A classic mystery for the festive season- mulled wine, mince pies...and murder.
Francis Duncan is the pseudonym for William Underhill, who was born
in 1918. He lived virtually all his life in Bristol and was a
'scholarship boy' boarder at Queen Elizabeth's Hospital school. Due
to family circumstances he was unable to go to university and
started work in the Housing Department of Bristol City Council.
Writing was always important to him and very early on he published
articles in newspapers and magazines. His first detective story was
published in 1936.
In 1938 he married Sylvia Henly. Although a conscientious objector, he served in the Royal Army Medical Corps in World War II, landing in France shortly after D-Day. After the war he trained as a teacher and spent the rest of his life in education, first as a primary school teacher and then as a lecturer in a college of further education. In the 1950s he studied for an external economics degree from London University. No mean feat with a family to support; his daughter, Kathryn, was born in 1943 and his son, Derek, in 1949.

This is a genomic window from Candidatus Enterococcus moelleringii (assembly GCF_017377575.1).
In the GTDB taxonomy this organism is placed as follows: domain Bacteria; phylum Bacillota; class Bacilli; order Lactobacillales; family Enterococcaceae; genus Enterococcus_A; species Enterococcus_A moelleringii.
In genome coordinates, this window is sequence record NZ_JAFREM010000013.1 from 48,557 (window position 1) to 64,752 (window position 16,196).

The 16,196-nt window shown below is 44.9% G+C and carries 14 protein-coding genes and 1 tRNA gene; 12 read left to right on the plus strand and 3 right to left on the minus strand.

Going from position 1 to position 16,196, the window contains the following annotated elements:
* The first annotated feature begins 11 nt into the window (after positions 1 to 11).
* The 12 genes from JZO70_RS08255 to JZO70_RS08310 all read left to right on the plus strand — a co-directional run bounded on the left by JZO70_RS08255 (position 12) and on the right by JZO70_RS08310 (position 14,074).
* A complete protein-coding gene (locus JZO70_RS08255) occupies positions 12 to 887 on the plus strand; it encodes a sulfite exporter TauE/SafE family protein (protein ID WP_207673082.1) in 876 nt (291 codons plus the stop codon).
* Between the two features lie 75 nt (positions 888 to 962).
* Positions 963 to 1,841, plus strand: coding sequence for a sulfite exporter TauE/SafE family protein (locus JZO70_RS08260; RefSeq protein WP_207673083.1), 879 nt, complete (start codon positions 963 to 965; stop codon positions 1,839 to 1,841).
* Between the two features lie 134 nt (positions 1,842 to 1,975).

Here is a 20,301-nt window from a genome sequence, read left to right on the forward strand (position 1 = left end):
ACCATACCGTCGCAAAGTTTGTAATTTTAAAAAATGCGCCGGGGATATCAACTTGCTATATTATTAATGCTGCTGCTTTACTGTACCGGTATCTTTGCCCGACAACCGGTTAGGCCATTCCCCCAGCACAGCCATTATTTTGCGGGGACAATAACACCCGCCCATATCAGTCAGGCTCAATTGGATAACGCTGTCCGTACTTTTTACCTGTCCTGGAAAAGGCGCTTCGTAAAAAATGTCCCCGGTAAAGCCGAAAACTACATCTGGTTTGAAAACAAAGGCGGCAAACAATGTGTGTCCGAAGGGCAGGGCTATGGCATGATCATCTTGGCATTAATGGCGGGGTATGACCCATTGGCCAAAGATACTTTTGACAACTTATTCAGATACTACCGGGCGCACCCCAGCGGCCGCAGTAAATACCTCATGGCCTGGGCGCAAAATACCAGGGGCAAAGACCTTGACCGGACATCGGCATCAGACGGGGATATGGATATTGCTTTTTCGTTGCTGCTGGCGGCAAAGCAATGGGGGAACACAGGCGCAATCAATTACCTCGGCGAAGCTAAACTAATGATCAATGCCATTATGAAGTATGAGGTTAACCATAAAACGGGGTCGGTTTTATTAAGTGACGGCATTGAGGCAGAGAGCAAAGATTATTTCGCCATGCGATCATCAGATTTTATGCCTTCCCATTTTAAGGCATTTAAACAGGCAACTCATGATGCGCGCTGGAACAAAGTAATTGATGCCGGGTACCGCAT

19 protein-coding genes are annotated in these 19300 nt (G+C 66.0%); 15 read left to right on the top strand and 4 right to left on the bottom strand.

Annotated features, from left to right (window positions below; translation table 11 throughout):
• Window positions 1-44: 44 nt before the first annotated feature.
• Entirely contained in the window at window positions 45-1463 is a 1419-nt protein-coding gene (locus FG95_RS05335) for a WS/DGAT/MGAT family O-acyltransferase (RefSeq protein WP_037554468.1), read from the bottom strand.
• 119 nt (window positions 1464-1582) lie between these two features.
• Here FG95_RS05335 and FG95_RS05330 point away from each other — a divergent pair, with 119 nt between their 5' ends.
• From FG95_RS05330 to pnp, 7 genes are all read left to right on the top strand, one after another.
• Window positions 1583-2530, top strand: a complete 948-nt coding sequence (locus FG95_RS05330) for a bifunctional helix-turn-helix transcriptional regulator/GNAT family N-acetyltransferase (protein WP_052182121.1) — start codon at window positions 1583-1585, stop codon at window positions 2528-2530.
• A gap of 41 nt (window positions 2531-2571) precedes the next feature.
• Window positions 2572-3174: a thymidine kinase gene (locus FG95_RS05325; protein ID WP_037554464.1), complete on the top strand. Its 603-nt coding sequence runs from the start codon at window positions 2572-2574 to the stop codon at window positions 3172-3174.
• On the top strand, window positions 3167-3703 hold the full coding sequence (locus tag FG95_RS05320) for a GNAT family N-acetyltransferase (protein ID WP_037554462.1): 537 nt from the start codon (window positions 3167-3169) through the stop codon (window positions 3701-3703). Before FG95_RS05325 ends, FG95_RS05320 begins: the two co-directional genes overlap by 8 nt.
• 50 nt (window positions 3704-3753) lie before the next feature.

Throughout much of this time he continued to write detective fiction from 'sheer inner necessity', but also to supplement a modest income. He enjoyed foreign travel, particularly to France, and took up golf on retirement. He died of a heart attack shortly after celebrating his fiftieth wedding anniversary in 1988.
The book nods towards Agatha Christie but retains a
crackling atmosphere of dread and horror that will chill the heart
however warm your fireside -- Claire Allfree * Metro *
Kept guessing to the end, I am left wondering why it has taken so long to discover Francis Duncan [...] With some 20 crime novels to his credit, a relaunch seems long overdue. -- Barry Turner * Daily Mail *
A classic murder mystery * Bookseller *
This is a bah-humbug's ideal read * Lady *
A wonderfully cosy read and a great way to while away a winter's evening -- Erin Britton * Nudge *